If you on the other hand have an untested “ball of mud” which you want to test, you get the bonus of great improvements in the design if you use the major test-tools like EasyMock. This will come from you having to submit yourself to their restraints. But in order to get to that safe feeling of tested code, you have to jump off a cliff, and really truly believe that you wont break the thing, when you refactor it for testability.

    If you test your ball of mud with a tool like PowerMock, you can test before you refactor, and then safely re-design to perfection :)

  3. I think that PowerMock is the second coming. Adjusting the design decisions based on what is testable can only result in good design, but keep the goal of perfect design out of reach.

    In my experience testable design, is almost always over designed, and therefor hard to maintain without tests. The solution sort of creates the problem.

    I see PowerMock as the better solution, that leads to less problems and more cleanly designed code.

  4. “This is a problem when the major tools today in the Java world tells you to not test private methods, final classes and so on.”

    Who tells you not to test final classes? Sure, some tools make it hard to mock out final classes, in order to test *other* classes that depend on them, but that’s a different issue.

  5. True, Andrew. It’s of course the classes using final classes that are hard to test. My mistake.

  6. Imho you’re leaving out the other side of the coin :)
    When it comes to testing private methods, we should not do it as they are not part of a contract. We are testing the interface of our class and other ‘units’ of the application works against this interface, even if this interface is implicit, when there is only a concrete class. A private method is internal and it’s an implementation detail.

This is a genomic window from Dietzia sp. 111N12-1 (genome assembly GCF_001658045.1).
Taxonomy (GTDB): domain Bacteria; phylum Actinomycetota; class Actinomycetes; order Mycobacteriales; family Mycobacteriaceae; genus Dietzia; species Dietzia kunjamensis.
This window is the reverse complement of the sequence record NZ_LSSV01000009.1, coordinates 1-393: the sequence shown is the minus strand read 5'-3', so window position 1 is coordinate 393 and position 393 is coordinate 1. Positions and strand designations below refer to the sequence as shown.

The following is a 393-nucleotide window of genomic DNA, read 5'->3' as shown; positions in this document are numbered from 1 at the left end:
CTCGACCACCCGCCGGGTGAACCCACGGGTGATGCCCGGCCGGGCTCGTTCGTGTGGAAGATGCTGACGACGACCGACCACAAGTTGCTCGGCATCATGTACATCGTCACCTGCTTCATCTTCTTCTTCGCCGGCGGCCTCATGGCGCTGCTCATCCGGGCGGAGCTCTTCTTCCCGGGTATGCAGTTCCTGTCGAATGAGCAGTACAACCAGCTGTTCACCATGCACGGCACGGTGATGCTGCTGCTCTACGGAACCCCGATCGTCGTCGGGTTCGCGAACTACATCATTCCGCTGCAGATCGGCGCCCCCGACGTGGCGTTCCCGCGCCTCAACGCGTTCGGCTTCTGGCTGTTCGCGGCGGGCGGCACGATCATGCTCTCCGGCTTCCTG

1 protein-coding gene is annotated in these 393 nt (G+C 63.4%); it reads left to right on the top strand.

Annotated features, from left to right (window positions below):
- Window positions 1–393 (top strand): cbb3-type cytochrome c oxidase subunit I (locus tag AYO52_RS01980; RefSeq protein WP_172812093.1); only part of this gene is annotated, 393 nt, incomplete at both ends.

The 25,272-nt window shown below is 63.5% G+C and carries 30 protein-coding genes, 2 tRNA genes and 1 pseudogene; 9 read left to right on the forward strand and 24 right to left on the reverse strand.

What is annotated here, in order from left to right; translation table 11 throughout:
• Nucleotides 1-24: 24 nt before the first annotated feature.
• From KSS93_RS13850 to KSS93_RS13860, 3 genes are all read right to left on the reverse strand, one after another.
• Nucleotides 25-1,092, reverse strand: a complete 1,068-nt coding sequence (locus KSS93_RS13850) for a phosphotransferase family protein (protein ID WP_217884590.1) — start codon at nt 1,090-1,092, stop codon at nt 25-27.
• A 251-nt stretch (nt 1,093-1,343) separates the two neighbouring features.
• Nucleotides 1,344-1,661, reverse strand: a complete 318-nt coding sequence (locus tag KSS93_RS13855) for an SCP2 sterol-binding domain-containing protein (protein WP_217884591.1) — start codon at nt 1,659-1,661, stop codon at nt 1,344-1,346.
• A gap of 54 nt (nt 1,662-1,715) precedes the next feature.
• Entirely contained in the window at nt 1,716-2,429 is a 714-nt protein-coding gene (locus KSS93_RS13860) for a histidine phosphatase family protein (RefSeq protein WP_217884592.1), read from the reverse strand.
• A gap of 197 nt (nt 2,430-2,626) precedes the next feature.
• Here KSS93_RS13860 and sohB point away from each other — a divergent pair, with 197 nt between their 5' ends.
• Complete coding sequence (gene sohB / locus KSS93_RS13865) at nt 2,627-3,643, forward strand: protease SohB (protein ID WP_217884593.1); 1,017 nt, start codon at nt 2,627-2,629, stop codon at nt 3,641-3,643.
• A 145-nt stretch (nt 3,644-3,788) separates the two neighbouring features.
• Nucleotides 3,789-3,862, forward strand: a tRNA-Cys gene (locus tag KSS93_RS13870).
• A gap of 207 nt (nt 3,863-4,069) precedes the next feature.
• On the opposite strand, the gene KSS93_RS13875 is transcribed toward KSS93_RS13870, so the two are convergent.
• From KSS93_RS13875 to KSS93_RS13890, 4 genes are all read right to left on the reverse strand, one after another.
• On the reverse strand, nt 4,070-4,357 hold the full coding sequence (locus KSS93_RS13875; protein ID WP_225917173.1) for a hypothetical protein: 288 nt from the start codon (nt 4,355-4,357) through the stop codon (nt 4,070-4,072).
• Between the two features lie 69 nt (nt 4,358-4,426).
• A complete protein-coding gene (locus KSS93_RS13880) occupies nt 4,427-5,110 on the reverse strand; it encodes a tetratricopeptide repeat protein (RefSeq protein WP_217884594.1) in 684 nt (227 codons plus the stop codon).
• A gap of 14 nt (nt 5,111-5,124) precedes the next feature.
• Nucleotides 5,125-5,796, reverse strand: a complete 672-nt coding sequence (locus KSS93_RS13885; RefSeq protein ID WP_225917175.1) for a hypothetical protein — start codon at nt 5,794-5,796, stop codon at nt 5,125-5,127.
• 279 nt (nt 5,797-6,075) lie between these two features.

What java gurus, etc. say is to factor out the private method in an other class that is composed by the first one; for example a Repository can use a QueryFactory instead of a private _createQuery() method. Then you can test the public method on QueryFactory but leave the instance in Repository private to preserve encapsulation.

  7. Hi Giorgio! I agree. If done right, private methods are most often parts of the unit under test and should be pretty uninteresting to test by them self. My point here is that if you get, have or even want to write code that has private methods that are interesting to test separately, why shouldn’t you be able to test them separately?

    With PowerMock you can basically test any part of your code separately, and mock whatever parts you feel relevant to mock. This enables you to verify that your code works, regardless of architectural choices made. Personally, I think it is “Working code over correct architecture”, if you excuse the play on the agile manifesto :) But, of course, I also need to add a version of the last sentence of the same document: “That is, while there is huge value in the item on
    the right, I value the item on the left more.”.

  8. For the practice of factoring out, I’ve just written an article on that:
    http://ossigeno.sourceforge.net/blog/content/article/respect-my-privacy-please
    that pretty much says my opinion is the opposite of yours :)
    What I think is:
    – they are interesting to test, so
    – you write tests that explains the behavior of the methods
    – a test defines a contract for the code exercised
    – so these methods should be public, because a developer that is refactoring does not touch public methods, but can delete private ones
    – and so I put them in another class to preserve encapsulation (private instance in the main class).